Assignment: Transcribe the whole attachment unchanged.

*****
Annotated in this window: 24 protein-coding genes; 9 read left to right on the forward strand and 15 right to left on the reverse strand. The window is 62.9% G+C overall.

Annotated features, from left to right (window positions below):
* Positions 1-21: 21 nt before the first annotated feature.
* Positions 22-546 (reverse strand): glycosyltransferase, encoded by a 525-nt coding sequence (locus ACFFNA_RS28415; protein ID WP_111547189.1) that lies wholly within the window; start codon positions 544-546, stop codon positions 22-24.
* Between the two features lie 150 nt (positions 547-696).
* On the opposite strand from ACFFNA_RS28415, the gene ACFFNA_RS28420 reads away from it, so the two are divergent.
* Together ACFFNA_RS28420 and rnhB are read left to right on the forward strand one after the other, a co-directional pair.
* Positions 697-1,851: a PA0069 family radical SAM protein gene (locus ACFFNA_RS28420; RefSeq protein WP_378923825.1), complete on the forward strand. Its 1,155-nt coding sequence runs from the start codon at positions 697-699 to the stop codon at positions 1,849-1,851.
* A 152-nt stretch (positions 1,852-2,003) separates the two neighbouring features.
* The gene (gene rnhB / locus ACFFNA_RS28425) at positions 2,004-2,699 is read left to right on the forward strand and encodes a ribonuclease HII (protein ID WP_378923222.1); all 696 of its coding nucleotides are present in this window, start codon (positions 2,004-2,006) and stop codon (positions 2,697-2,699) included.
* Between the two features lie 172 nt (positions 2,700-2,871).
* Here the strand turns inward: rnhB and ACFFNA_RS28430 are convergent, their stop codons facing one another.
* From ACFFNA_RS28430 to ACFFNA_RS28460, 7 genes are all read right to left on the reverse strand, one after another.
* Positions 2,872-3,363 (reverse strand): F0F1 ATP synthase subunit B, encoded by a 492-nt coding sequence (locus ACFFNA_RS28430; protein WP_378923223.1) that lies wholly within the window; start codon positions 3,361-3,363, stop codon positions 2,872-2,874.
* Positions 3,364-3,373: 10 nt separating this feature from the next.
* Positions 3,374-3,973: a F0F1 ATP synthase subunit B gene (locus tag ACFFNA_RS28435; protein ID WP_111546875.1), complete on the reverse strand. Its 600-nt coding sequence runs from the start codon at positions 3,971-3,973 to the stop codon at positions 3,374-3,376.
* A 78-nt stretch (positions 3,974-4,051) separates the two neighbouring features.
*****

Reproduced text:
Annotated in this window: 24 protein-coding genes; 9 read left to right on the forward strand and 15 right to left on the reverse strand. The window is 62.9% G+C overall.

Annotated features, from left to right (window positions below):
* Positions 1-21: 21 nt before the first annotated feature.
* Positions 22-546 (reverse strand): glycosyltransferase, encoded by a 525-nt coding sequence (locus ACFFNA_RS28415; protein ID WP_111547189.1) that lies wholly within the window; start codon positions 544-546, stop codon positions 22-24.
* Between the two features lie 150 nt (positions 547-696).
* On the opposite strand from ACFFNA_RS28415, the gene ACFFNA_RS28420 reads away from it, so the two are divergent.
* Together ACFFNA_RS28420 and rnhB are read left to right on the forward strand one after the other, a co-directional pair.
* Positions 697-1,851: a PA0069 family radical SAM protein gene (locus ACFFNA_RS28420; RefSeq protein WP_378923825.1), complete on the forward strand. Its 1,155-nt coding sequence runs from the start codon at positions 697-699 to the stop codon at positions 1,849-1,851.
* A 152-nt stretch (positions 1,852-2,003) separates the two neighbouring features.
* The gene (gene rnhB / locus ACFFNA_RS28425) at positions 2,004-2,699 is read left to right on the forward strand and encodes a ribonuclease HII (protein ID WP_378923222.1); all 696 of its coding nucleotides are present in this window, start codon (positions 2,004-2,006) and stop codon (positions 2,697-2,699) included.
* Between the two features lie 172 nt (positions 2,700-2,871).
* Here the strand turns inward: rnhB and ACFFNA_RS28430 are convergent, their stop codons facing one another.
* From ACFFNA_RS28430 to ACFFNA_RS28460, 7 genes are all read right to left on the reverse strand, one after another.
* Positions 2,872-3,363 (reverse strand): F0F1 ATP synthase subunit B, encoded by a 492-nt coding sequence (locus ACFFNA_RS28430; protein WP_378923223.1) that lies wholly within the window; start codon positions 3,361-3,363, stop codon positions 2,872-2,874.
* Positions 3,364-3,373: 10 nt separating this feature from the next.
* Positions 3,374-3,973: a F0F1 ATP synthase subunit B gene (locus tag ACFFNA_RS28435; protein ID WP_111546875.1), complete on the reverse strand. Its 600-nt coding sequence runs from the start codon at positions 3,971-3,973 to the stop codon at positions 3,374-3,376.
* A 78-nt stretch (positions 3,974-4,051) separates the two neighbouring features.